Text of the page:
Does FTSE 100 listed Babcock International offer dividend appeal?

Babcock International dividend

Shares in engineering services company Babcock International (LON: BAB) (BAB.L) surged almost 6% yesterday, after the group released a positive trading update.

The FTSE 100 listed company announced that trading was in line with expectations and that revenue visibility had continued to improve, with 89% of revenue now in place for 2017/18. The update stated:

The order book and bid pipeline of opportunities have remained stable, and continue to provide confidence in our ability to grow revenue as expected over the medium term.”

Investors have been concerned that new accounting rules might impact profits at Babcock, however, the company advised that the rules should not have a significant impact on earnings.

Babcock shares have experienced a tough run since 2014, declining 40% since the company announced a rights issue to buy Helicopter firm Avincis. At the current price of 836p, the stock’s forward looking P/E ratio is just 10.0. Does Babcock offer value from a dividend investing perspective?

3.4% trailing dividend yield

Babcock paid dividends of 28.2p last year, which at the current share price equates to a yield of a robust 3.4%. Underlying earnings per share were 80.1p, giving a healthy dividend coverage ratio of 2.8 times.

Dividend growth

A glance at the company’s dividend growth history reveals an impressive track record.

Babcock dividend history

Source: /my annotation

While some data providers suggest the dividend was cut in 2014, if we account for the 5 for 13 rights issue, it’s clear the dividend was not cut.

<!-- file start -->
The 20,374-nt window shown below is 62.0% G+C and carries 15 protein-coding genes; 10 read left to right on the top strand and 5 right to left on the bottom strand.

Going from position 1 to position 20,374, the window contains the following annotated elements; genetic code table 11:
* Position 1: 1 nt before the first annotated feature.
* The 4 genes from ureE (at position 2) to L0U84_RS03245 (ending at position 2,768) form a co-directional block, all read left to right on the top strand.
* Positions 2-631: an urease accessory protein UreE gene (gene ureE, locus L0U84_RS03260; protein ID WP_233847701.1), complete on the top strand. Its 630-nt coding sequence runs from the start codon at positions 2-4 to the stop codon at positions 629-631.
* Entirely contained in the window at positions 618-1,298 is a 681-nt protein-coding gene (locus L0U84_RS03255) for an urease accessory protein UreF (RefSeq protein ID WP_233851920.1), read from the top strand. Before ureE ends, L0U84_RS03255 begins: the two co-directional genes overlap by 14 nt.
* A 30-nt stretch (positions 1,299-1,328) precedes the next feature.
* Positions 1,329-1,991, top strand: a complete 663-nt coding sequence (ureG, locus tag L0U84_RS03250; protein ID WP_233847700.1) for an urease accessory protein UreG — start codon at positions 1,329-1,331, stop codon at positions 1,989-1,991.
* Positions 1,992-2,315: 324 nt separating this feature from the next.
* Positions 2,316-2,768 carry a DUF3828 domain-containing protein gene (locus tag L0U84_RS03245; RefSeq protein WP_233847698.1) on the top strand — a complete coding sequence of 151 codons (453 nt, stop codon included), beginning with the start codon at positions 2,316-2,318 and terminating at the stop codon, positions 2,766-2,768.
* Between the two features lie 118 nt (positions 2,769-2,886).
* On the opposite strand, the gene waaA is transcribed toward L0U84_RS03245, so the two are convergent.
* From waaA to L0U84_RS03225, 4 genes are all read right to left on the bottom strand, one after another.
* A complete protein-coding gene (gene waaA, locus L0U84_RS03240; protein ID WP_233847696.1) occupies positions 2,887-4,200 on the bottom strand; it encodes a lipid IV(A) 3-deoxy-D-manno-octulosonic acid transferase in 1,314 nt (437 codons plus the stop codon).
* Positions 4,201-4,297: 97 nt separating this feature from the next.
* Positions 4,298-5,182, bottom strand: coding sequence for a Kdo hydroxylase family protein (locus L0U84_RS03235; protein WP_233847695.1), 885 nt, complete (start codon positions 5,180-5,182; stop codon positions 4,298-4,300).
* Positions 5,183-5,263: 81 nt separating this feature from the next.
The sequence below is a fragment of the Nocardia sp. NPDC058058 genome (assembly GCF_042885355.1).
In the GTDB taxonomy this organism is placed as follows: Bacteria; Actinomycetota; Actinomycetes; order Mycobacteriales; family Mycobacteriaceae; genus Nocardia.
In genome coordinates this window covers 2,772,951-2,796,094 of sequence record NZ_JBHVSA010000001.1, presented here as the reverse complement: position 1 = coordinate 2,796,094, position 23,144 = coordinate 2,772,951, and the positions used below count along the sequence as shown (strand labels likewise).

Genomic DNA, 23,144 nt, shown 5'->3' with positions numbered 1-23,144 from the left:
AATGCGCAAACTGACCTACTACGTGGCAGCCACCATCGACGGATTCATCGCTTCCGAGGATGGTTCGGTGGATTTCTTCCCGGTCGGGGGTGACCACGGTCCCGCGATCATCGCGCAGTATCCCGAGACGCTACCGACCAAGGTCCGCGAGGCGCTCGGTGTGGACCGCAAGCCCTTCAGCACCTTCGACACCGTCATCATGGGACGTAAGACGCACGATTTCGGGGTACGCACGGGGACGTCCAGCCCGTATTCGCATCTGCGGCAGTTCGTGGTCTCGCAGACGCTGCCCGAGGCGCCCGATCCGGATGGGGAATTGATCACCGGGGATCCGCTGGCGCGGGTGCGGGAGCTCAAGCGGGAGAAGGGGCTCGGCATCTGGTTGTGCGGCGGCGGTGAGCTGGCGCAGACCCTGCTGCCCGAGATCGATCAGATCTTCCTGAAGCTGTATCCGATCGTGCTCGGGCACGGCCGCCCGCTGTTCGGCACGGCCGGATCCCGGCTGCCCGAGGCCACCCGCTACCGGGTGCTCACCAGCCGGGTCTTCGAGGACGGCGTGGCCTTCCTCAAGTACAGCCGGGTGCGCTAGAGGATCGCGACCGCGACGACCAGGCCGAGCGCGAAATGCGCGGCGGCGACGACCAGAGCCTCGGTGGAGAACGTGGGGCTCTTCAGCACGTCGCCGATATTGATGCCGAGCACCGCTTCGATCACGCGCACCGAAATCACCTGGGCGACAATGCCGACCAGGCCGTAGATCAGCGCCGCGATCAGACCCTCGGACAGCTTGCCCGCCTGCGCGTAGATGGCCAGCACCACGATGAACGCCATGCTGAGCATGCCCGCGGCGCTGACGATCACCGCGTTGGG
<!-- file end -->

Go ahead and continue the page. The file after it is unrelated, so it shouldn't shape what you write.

Over the last four years, Babcock has paid out dividends of 21.4p, 23.6p, 25.8p and 28.2p, resulting in a strong dividend compound annual growth rate (CAGR) of 9.6%.

City analysts forecast dividend growth of 5.3% and 7.0% this year and next.

Woodford holding

It’s also interesting to note that Neil Woodford is a holder here, having bought the stock back in 2014 at much higher prices, and adding to his holding after the Brexit vote last year. At the end of August, Babcock was the 14th largest holding in Woodford’s Equity Income fund with a portfolio weight of 1.96%.

Taking all of this into consideration and considering the low valuation on the stock, Babcock certainly looks to offer potential from a dividend investing perspective, in my view.

Disclosure: Edward Sheldon, CFA has no position in Babcock International.  

This article is provided for general information only and is not intended to be investment advice. The value of an investment may fall. The investments referred to in this article may not be suitable for all investors, and if in doubt, an investor should seek advice from a qualified investment adviser.

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